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Tue, Jan 09, 2024

Aussie NTSB Updates Tour Helo Crash Report

'See & Avoid’ Failure Belies Other Structural Misses in Tour Industry

An Australian helicopter tour crash has been updated with more recent findings, just over a year since the incident took place.

On January 2nd, 2023, a pair of Eurocopter EC120B4 aircraft collided on the Gold Coast of Queensland, killing 4 and injuring 9 passengers. The incident was fairly well documented, thanks to the tourists aboard. While headlines focused on the interim report’s mention of cocaine traces in one of the pilots’ blood, a few other lessons of note arise. The pilot’s positive result was accompanied by no signs of chronic stimulant use, and the drug could have been taken up to 4 days before the accident flight. Given the timeline included in the report, the recent New Year’s holiday makes for a likely ingestion date. It’s “unlikely” that the cocaine would have caused pilot impairment, in any case. So what’s more interesting?

Firstly, the incident appears to be caused by a simple human factors error - poor communications, and pilots relying on assumptions of externalities instead of verifying things for themselves brought the aircraft down that day. Second, the proper and continued use of life jackets for both pax and crew left something to be desired. Footage from passengers showed that a handful of those involved were not wearing their seat belts properly. Only one of the pilots had apparently donned one of their constant-wear lifejackets. The Australian NTSB report makes note that one of the Crewsaver jackets was overdue for an inspection, while the model itself was technically not CASA approved for use.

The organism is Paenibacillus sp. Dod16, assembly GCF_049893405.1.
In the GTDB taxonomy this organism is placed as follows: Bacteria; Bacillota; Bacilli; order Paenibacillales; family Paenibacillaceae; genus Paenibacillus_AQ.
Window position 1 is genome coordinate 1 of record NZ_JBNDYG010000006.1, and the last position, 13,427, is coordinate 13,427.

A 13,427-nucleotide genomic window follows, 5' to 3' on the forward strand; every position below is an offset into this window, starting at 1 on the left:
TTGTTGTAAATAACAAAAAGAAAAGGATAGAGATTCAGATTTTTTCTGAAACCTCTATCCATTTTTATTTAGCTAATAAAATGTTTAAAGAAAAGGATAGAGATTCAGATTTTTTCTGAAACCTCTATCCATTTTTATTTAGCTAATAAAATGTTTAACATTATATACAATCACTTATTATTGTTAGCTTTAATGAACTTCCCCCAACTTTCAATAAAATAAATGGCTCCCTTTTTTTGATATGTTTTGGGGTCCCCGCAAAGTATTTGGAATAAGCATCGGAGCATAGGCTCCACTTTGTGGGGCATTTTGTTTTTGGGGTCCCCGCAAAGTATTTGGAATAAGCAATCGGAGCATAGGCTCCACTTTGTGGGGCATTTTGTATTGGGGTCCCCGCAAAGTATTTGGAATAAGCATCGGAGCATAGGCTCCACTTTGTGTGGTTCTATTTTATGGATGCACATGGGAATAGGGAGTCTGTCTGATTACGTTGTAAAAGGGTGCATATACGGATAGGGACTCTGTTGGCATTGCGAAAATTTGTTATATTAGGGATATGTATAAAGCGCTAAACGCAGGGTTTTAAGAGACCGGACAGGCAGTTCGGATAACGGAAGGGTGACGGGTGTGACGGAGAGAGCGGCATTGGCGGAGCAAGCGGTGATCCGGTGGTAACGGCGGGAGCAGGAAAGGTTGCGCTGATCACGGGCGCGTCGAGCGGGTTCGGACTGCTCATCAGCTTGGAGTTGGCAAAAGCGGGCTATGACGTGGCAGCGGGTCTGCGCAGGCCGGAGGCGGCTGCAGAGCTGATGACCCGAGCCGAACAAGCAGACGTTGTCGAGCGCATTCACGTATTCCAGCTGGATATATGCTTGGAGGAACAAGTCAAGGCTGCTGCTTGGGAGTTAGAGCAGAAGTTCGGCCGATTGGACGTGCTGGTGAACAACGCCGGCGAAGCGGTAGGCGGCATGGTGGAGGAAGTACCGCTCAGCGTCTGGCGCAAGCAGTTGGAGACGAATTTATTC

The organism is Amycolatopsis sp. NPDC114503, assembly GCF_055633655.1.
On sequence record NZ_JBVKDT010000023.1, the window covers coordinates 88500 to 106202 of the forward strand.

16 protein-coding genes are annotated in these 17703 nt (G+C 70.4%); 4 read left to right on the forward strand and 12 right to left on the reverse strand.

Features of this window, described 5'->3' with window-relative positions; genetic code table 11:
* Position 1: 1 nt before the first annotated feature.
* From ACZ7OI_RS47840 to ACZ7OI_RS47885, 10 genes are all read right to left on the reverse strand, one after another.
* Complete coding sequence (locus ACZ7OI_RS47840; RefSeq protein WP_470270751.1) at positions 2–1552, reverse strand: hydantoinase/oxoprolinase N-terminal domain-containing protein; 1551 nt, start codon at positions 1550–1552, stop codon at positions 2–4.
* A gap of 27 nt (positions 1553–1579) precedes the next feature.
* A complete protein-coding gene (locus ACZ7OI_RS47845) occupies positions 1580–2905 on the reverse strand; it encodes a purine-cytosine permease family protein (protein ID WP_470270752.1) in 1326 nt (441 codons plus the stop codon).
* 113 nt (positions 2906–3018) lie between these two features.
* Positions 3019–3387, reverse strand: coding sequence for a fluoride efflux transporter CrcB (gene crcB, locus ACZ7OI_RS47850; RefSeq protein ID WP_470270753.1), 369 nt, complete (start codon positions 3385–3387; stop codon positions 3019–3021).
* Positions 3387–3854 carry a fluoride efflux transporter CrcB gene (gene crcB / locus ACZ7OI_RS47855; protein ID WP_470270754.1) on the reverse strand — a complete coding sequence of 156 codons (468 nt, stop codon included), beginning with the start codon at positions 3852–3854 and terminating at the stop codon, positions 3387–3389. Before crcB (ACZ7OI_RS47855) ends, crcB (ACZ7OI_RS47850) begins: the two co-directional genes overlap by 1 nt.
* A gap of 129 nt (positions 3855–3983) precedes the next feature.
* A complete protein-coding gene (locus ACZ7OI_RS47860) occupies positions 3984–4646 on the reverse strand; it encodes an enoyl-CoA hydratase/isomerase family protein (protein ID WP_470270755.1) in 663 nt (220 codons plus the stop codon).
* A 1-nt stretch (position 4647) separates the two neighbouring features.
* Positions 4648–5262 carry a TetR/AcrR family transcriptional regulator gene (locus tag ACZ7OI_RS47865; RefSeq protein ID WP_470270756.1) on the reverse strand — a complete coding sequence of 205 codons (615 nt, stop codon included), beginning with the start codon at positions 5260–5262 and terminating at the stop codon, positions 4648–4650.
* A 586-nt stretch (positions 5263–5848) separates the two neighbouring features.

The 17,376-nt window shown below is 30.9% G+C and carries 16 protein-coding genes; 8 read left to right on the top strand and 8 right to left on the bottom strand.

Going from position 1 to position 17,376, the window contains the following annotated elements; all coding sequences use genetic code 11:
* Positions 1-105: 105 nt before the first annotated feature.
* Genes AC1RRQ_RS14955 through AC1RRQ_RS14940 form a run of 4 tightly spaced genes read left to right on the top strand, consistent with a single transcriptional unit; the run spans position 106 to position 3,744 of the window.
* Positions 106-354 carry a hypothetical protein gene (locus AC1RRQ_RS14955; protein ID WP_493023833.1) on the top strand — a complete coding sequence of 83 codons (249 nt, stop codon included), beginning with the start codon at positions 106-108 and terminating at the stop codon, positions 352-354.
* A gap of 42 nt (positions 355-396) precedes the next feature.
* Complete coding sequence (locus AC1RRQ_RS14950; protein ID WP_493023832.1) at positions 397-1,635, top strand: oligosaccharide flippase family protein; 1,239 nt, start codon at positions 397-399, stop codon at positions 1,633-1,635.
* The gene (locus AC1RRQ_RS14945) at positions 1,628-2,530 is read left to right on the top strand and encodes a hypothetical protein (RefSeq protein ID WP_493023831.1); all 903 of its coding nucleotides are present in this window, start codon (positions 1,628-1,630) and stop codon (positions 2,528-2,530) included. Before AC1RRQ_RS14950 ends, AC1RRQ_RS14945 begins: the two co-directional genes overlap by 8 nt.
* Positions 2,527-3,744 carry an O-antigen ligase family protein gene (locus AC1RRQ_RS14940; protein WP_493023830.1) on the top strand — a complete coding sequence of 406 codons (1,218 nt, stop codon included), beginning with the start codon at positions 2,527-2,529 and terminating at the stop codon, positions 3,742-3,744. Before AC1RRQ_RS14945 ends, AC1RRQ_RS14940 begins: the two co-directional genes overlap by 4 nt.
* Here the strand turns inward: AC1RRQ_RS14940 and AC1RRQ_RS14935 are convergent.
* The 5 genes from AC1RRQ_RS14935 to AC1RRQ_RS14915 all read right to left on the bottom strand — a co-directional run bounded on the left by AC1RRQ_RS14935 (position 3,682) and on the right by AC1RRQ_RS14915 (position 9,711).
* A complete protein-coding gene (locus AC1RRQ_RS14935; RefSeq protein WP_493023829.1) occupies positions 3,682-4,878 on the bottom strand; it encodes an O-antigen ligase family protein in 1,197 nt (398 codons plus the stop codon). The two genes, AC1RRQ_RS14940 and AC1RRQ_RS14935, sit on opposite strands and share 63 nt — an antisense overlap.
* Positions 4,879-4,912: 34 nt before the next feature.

While investigating, chief commissioner Angus Mitchell brought up a concern of those involved in researching the incident: Those in the air tourism industry, both operators and passengers, may not fully understand how constant-wear life jackets should be worn in conjunction with seat restraints. Some passengers had improperly buckled their own 4-point restraints, and ATSB investigators believe that improved preflight briefings with more clearly defined belt criteria would have helped prevent injury. Worse, Sea World Helicopters’ preflight safety video even illustrates “proper” belt fitment incorrectly, with pax on screen sporting their lap belts across their abdomen. In that case, it could cause additional abdominal injury when the soft, unprotected organs of the abdomen are forced to take the brunt of decelerational forces.

A final report is expected sometime later this year, says Mitchell. “This was a tragic accident, and it is our responsibility to make findings and drive safety actions, which reduce the likelihood of a similar occurrence in the future,.”

FMI: www.atsb.gov.au

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